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Welcome to the Wonderful World of the Danish-Swedish Farmdog


Farmdogs are ...

Expressive

Trainable

Intelligent

Lively

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The Danish-Swedish Farmdog was originally known as a Danish Pinscher. This little dog could be seen on the farms of both Denmark and Southern Sweden. The Farmdog was saved from extinction by the joint effort of the kennel clubs of Denmark and Sweden in 1987.

 

Outgoing and versatile, the Farmdog loves to work and enjoys a challenge. They have excelled in a variety of dog sports and activities including obedience, agility, flyball, K9 Nose Work, lure coursing, and tracking. They work well as therapy and companions dogs and so much more. 


Danish-Swedish Farmdogs Competing in Sports

Flyball

Danish-Swedish Farmdogs are the all-time highest titled dogs in both the NAFA and U-FLI Leagues.

Farmdogs are highly focused with strong drive making them one of the most desired height dogs on Flyball teams.


You can learn more about the basics of Flyball and the Farmdogs that compete HERE. This light hearted article was written from the dog's point of view.

Lure Coursing

Lure coursing is an activity in which a dog chases a mechanical lure. The game is played on a “course”, or flat stretch of ground that may or may not have obstacles along the way. Farmdogs first started competing in Lure Coursing in Southern California's Wags for Wishes events in 2004.


You can read about the basics of Lure Coursing and see the dogs that competed for fun at Wags for Wishes in 2004 HERE.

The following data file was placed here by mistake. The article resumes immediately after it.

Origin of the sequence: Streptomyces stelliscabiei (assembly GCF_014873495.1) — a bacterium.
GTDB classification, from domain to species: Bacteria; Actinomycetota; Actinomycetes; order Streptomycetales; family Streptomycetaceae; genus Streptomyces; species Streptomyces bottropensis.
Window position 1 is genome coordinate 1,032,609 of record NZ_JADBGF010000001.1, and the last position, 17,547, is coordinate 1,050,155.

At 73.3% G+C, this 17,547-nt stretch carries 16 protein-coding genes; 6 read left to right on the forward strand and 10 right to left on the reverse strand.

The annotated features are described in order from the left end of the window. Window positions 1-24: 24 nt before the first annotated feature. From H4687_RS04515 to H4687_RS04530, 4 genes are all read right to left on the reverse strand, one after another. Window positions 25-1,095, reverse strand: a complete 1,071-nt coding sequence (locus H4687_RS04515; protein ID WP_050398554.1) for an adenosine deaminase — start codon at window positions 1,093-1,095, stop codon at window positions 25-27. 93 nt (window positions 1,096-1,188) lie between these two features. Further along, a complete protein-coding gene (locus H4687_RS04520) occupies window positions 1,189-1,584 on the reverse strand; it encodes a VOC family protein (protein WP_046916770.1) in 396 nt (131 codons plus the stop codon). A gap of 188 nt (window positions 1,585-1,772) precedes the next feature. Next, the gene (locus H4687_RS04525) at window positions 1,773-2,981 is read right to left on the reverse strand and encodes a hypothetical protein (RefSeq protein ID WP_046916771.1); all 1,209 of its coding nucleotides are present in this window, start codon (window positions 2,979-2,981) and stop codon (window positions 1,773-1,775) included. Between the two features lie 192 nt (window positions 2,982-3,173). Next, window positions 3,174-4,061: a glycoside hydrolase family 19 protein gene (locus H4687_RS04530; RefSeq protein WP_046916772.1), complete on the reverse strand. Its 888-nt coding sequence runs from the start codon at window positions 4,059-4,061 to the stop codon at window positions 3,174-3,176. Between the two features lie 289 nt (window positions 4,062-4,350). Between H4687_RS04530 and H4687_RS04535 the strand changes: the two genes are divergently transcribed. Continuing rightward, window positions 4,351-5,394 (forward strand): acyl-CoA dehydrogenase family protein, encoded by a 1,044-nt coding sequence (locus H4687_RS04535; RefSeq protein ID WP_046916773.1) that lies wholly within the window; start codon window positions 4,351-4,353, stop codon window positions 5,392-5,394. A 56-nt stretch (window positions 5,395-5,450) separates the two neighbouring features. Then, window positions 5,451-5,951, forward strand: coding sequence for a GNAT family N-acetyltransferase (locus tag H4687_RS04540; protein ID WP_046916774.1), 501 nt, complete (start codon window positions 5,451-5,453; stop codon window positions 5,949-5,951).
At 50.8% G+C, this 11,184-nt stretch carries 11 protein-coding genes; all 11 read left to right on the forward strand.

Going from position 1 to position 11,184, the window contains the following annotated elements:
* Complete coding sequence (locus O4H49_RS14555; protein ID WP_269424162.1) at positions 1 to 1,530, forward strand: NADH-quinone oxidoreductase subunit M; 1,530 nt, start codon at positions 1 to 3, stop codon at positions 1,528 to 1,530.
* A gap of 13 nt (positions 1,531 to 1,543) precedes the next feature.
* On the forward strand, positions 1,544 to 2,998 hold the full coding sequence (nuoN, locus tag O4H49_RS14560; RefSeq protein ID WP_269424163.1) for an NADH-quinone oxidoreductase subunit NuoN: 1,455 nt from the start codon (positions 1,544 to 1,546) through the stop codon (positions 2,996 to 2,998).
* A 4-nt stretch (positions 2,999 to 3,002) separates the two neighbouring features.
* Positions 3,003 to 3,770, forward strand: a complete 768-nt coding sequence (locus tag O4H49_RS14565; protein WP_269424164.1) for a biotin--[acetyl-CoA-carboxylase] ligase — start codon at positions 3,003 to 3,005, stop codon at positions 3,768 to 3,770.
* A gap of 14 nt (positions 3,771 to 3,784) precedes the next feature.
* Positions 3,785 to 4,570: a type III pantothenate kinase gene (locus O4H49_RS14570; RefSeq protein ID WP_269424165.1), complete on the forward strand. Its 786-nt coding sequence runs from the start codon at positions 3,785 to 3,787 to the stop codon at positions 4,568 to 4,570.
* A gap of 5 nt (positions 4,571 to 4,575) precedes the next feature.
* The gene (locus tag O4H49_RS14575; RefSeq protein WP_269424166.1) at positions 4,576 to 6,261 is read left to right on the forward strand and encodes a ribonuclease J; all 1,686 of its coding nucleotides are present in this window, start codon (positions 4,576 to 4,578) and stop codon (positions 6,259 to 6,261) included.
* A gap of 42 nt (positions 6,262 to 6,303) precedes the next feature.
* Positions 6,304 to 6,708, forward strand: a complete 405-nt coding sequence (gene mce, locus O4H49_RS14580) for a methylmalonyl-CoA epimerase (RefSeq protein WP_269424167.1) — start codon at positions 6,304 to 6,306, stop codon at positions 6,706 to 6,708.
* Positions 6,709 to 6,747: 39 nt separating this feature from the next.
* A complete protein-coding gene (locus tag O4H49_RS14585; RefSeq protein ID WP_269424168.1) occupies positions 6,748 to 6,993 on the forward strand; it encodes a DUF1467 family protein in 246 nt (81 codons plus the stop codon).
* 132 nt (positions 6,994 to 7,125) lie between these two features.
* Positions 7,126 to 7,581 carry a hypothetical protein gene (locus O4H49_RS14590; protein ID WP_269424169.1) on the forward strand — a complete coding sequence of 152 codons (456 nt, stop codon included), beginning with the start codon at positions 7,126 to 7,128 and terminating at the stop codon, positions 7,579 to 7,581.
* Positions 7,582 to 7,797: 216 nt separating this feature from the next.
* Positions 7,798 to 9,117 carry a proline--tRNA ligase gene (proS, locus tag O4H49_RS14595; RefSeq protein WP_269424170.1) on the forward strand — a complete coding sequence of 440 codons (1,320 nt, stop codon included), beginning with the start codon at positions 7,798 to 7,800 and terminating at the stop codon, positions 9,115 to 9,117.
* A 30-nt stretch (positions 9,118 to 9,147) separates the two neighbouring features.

Nose Work/Scent Work

Nose Work is canine detection. You may have heard it called nose work, scent work, Fun K9 Nose Work, or search work. It is the activity of a dog using its nose to locate a specific scent or odor. The training is similar to the way dogs are trained for Search and Rescue (SAR) and security drug and bomb detection.


You can read more about Nose Work/Scent Work and how the Farmdogs got started in the sport HERE.

The Danish-Swedish Farmdog's Personality

Farmdogs are very people oriented and are loving companions. They need their exercise and can be tenacious in their pursuit of the elusive rodent, snake, bird, leaf or grasshopper, but they have that all important “off switch” and will take that nap, after their work is done!  When they are brought into the family as a puppy, with the proper training and family life they can be and do almost anything.

Danish-Swedish Farmdogs are often mistaken for terriers, but their shape is more rectangular and their structure is more angulated than most terrier breeds. And as we like to emphasize "They do have an OFF mode".